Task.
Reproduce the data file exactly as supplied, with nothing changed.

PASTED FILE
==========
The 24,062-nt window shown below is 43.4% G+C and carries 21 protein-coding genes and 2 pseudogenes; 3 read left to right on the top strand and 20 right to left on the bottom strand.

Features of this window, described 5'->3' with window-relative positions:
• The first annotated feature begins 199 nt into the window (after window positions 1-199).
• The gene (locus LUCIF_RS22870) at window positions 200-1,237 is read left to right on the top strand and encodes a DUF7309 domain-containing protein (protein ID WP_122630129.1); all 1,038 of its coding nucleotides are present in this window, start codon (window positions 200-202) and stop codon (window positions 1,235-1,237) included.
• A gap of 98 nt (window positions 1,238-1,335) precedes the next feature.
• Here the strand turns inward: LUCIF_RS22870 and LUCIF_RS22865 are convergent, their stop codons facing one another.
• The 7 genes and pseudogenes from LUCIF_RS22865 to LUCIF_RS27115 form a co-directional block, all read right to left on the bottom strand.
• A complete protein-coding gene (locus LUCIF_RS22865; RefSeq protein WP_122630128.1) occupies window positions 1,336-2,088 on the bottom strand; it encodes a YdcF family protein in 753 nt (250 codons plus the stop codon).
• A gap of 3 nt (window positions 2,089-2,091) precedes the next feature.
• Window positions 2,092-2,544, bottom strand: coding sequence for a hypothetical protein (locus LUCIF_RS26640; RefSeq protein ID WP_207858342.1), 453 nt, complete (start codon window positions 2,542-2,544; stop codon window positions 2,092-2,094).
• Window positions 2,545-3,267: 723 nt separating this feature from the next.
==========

The 24,062-nt window shown below is 43.4% G+C and carries 21 protein-coding genes and 2 pseudogenes; 3 read left to right on the top strand and 20 right to left on the bottom strand.

Features of this window, described 5'->3' with window-relative positions:
• The first annotated feature begins 199 nt into the window (after window positions 1-199).
• The gene (locus LUCIF_RS22870) at window positions 200-1,237 is read left to right on the top strand and encodes a DUF7309 domain-containing protein (protein ID WP_122630129.1); all 1,038 of its coding nucleotides are present in this window, start codon (window positions 200-202) and stop codon (window positions 1,235-1,237) included.
• A gap of 98 nt (window positions 1,238-1,335) precedes the next feature.
• Here the strand turns inward: LUCIF_RS22870 and LUCIF_RS22865 are convergent, their stop codons facing one another.
• The 7 genes and pseudogenes from LUCIF_RS22865 to LUCIF_RS27115 form a co-directional block, all read right to left on the bottom strand.
• A complete protein-coding gene (locus LUCIF_RS22865; RefSeq protein WP_122630128.1) occupies window positions 1,336-2,088 on the bottom strand; it encodes a YdcF family protein in 753 nt (250 codons plus the stop codon).
• A gap of 3 nt (window positions 2,089-2,091) precedes the next feature.
• Window positions 2,092-2,544, bottom strand: coding sequence for a hypothetical protein (locus LUCIF_RS26640; RefSeq protein ID WP_207858342.1), 453 nt, complete (start codon window positions 2,542-2,544; stop codon window positions 2,092-2,094).
• Window positions 2,545-3,267: 723 nt separating this feature from the next.